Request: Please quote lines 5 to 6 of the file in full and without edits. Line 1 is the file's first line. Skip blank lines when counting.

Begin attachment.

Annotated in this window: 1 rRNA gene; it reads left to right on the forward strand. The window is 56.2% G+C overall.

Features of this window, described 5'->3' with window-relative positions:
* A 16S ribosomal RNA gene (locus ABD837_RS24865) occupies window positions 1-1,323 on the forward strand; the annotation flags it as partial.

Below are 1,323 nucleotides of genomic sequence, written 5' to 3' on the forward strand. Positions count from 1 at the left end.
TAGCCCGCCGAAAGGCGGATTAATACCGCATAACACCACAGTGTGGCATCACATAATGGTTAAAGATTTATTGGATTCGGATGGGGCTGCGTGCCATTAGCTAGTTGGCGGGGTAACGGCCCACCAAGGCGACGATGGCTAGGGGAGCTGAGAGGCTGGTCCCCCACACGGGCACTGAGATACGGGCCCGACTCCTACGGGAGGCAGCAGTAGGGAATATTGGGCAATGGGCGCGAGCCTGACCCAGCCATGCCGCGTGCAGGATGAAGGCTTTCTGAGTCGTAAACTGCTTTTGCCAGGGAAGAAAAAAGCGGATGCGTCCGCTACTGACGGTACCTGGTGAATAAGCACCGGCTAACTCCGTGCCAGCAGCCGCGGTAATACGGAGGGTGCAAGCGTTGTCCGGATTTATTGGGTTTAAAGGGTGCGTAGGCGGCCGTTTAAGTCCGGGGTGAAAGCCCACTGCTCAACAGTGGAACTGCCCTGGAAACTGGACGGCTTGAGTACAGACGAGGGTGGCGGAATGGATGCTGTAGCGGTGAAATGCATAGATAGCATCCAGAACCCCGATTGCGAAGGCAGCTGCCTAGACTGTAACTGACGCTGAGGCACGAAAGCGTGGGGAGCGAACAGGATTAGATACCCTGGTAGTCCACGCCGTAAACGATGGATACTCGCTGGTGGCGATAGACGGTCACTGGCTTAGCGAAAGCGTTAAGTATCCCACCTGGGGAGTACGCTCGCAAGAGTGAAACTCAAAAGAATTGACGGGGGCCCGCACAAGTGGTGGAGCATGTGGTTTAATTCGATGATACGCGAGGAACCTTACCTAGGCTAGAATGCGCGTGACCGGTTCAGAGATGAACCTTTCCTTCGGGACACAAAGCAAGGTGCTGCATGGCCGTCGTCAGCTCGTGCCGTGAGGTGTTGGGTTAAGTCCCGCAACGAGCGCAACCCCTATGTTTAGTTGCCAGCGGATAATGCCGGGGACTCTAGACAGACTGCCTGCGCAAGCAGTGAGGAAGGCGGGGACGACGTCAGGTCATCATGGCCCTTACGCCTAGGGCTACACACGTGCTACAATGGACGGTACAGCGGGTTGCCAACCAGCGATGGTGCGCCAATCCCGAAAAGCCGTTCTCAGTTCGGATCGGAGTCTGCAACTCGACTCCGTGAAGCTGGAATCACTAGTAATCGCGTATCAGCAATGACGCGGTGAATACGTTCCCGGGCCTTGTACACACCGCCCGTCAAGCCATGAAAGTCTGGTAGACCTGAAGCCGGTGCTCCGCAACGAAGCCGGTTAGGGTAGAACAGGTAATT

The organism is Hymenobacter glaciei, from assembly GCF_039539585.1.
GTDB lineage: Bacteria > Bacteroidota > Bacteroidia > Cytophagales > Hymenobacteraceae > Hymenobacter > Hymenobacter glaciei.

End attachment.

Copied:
TAGCCCGCCGAAAGGCGGATTAATACCGCATAACACCACAGTGTGGCATCACATAATGGTTAAAGATTTATTGGATTCGGATGGGGCTGCGTGCCATTAGCTAGTTGGCGGGGTAACGGCCCACCAAGGCGACGATGGCTAGGGGAGCTGAGAGGCTGGTCCCCCACACGGGCACTGAGATACGGGCCCGACTCCTACGGGAGGCAGCAGTAGGGAATATTGGGCAATGGGCGCGAGCCTGACCCAGCCATGCCGCGTGCAGGATGAAGGCTTTCTGAGTCGTAAACTGCTTTTGCCAGGGAAGAAAAAAGCGGATGCGTCCGCTACTGACGGTACCTGGTGAATAAGCACCGGCTAACTCCGTGCCAGCAGCCGCGGTAATACGGAGGGTGCAAGCGTTGTCCGGATTTATTGGGTTTAAAGGGTGCGTAGGCGGCCGTTTAAGTCCGGGGTGAAAGCCCACTGCTCAACAGTGGAACTGCCCTGGAAACTGGACGGCTTGAGTACAGACGAGGGTGGCGGAATGGATGCTGTAGCGGTGAAATGCATAGATAGCATCCAGAACCCCGATTGCGAAGGCAGCTGCCTAGACTGTAACTGACGCTGAGGCACGAAAGCGTGGGGAGCGAACAGGATTAGATACCCTGGTAGTCCACGCCGTAAACGATGGATACTCGCTGGTGGCGATAGACGGTCACTGGCTTAGCGAAAGCGTTAAGTATCCCACCTGGGGAGTACGCTCGCAAGAGTGAAACTCAAAAGAATTGACGGGGGCCCGCACAAGTGGTGGAGCATGTGGTTTAATTCGATGATACGCGAGGAACCTTACCTAGGCTAGAATGCGCGTGACCGGTTCAGAGATGAACCTTTCCTTCGGGACACAAAGCAAGGTGCTGCATGGCCGTCGTCAGCTCGTGCCGTGAGGTGTTGGGTTAAGTCCCGCAACGAGCGCAACCCCTATGTTTAGTTGCCAGCGGATAATGCCGGGGACTCTAGACAGACTGCCTGCGCAAGCAGTGAGGAAGGCGGGGACGACGTCAGGTCATCATGGCCCTTACGCCTAGGGCTACACACGTGCTACAATGGACGGTACAGCGGGTTGCCAACCAGCGATGGTGCGCCAATCCCGAAAAGCCGTTCTCAGTTCGGATCGGAGTCTGCAACTCGACTCCGTGAAGCTGGAATCACTAGTAATCGCGTATCAGCAATGACGCGGTGAATACGTTCCCGGGCCTTGTACACACCGCCCGTCAAGCCATGAAAGTCTGGTAGACCTGAAGCCGGTGCTCCGCAACGAAGCCGGTTAGGGTAGAACAGGTAATT

The organism is Hymenobacter glaciei, from assembly GCF_039539585.1.